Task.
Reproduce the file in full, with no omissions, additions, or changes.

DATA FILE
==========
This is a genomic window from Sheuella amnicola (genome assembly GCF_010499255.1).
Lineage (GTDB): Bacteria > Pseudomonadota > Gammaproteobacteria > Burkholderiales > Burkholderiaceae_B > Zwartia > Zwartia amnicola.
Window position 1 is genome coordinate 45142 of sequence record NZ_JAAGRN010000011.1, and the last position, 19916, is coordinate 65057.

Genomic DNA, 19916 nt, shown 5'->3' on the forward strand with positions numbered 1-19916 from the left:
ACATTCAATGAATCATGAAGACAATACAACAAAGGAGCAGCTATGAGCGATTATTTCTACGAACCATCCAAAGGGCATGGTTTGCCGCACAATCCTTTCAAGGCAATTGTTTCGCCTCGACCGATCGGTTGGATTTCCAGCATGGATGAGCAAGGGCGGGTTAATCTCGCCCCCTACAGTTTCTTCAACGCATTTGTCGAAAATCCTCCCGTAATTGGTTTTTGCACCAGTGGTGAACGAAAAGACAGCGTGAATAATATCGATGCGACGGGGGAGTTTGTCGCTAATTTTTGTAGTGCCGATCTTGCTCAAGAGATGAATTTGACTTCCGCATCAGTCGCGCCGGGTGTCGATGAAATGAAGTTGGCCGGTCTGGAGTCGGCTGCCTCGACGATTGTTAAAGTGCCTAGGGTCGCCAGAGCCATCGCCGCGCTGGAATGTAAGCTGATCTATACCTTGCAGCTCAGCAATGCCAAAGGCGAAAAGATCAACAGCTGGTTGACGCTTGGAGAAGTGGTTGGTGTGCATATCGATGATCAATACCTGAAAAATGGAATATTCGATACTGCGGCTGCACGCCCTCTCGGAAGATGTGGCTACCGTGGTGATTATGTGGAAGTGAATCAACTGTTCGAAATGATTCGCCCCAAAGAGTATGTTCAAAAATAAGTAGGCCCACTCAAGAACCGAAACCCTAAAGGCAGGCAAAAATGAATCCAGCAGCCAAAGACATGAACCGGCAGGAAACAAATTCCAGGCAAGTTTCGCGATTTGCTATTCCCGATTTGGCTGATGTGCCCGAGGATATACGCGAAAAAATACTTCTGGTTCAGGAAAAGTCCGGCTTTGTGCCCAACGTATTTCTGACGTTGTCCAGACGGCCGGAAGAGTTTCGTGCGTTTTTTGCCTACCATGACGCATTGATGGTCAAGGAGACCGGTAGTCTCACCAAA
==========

This is a genomic window from Sheuella amnicola (genome assembly GCF_010499255.1).
Lineage (GTDB): Bacteria > Pseudomonadota > Gammaproteobacteria > Burkholderiales > Burkholderiaceae_B > Zwartia > Zwartia amnicola.
Window position 1 is genome coordinate 45142 of sequence record NZ_JAAGRN010000011.1, and the last position, 19916, is coordinate 65057.

Genomic DNA, 19916 nt, shown 5'->3' on the forward strand with positions numbered 1-19916 from the left:
ACATTCAATGAATCATGAAGACAATACAACAAAGGAGCAGCTATGAGCGATTATTTCTACGAACCATCCAAAGGGCATGGTTTGCCGCACAATCCTTTCAAGGCAATTGTTTCGCCTCGACCGATCGGTTGGATTTCCAGCATGGATGAGCAAGGGCGGGTTAATCTCGCCCCCTACAGTTTCTTCAACGCATTTGTCGAAAATCCTCCCGTAATTGGTTTTTGCACCAGTGGTGAACGAAAAGACAGCGTGAATAATATCGATGCGACGGGGGAGTTTGTCGCTAATTTTTGTAGTGCCGATCTTGCTCAAGAGATGAATTTGACTTCCGCATCAGTCGCGCCGGGTGTCGATGAAATGAAGTTGGCCGGTCTGGAGTCGGCTGCCTCGACGATTGTTAAAGTGCCTAGGGTCGCCAGAGCCATCGCCGCGCTGGAATGTAAGCTGATCTATACCTTGCAGCTCAGCAATGCCAAAGGCGAAAAGATCAACAGCTGGTTGACGCTTGGAGAAGTGGTTGGTGTGCATATCGATGATCAATACCTGAAAAATGGAATATTCGATACTGCGGCTGCACGCCCTCTCGGAAGATGTGGCTACCGTGGTGATTATGTGGAAGTGAATCAACTGTTCGAAATGATTCGCCCCAAAGAGTATGTTCAAAAATAAGTAGGCCCACTCAAGAACCGAAACCCTAAAGGCAGGCAAAAATGAATCCAGCAGCCAAAGACATGAACCGGCAGGAAACAAATTCCAGGCAAGTTTCGCGATTTGCTATTCCCGATTTGGCTGATGTGCCCGAGGATATACGCGAAAAAATACTTCTGGTTCAGGAAAAGTCCGGCTTTGTGCCCAACGTATTTCTGACGTTGTCCAGACGGCCGGAAGAGTTTCGTGCGTTTTTTGCCTACCATGACGCATTGATGGTCAAGGAGACCGGTAGTCTCACCAAA